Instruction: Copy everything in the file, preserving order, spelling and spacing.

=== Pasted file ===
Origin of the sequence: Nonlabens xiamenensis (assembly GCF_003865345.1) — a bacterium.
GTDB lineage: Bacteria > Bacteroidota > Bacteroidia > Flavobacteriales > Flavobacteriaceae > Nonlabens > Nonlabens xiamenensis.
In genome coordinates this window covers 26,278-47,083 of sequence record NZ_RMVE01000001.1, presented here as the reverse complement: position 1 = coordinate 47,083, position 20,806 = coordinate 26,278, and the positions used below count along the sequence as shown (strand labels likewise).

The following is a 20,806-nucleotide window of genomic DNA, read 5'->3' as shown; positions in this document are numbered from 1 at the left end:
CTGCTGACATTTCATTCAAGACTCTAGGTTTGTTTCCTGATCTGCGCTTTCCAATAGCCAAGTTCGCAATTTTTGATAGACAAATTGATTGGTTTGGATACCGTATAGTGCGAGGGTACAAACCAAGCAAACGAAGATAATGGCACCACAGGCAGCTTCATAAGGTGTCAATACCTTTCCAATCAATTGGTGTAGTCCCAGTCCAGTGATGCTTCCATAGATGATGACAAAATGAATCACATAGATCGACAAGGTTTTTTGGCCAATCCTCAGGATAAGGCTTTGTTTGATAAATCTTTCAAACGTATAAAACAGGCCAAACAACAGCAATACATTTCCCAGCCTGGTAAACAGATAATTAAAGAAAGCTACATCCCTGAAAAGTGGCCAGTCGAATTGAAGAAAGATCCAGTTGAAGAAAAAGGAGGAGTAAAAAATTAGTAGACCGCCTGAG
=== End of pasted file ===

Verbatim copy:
Origin of the sequence: Nonlabens xiamenensis (assembly GCF_003865345.1) — a bacterium.
GTDB lineage: Bacteria > Bacteroidota > Bacteroidia > Flavobacteriales > Flavobacteriaceae > Nonlabens > Nonlabens xiamenensis.
In genome coordinates this window covers 26,278-47,083 of sequence record NZ_RMVE01000001.1, presented here as the reverse complement: position 1 = coordinate 47,083, position 20,806 = coordinate 26,278, and the positions used below count along the sequence as shown (strand labels likewise).

The following is a 20,806-nucleotide window of genomic DNA, read 5'->3' as shown; positions in this document are numbered from 1 at the left end:
CTGCTGACATTTCATTCAAGACTCTAGGTTTGTTTCCTGATCTGCGCTTTCCAATAGCCAAGTTCGCAATTTTTGATAGACAAATTGATTGGTTTGGATACCGTATAGTGCGAGGGTACAAACCAAGCAAACGAAGATAATGGCACCACAGGCAGCTTCATAAGGTGTCAATACCTTTCCAATCAATTGGTGTAGTCCCAGTCCAGTGATGCTTCCATAGATGATGACAAAATGAATCACATAGATCGACAAGGTTTTTTGGCCAATCCTCAGGATAAGGCTTTGTTTGATAAATCTTTCAAACGTATAAAACAGGCCAAACAACAGCAATACATTTCCCAGCCTGGTAAACAGATAATTAAAGAAAGCTACATCCCTGAAAAGTGGCCAGTCGAATTGAAGAAAGATCCAGTTGAAGAAAAAGGAGGAGTAAAAAATTAGTAGACCGCCTGAG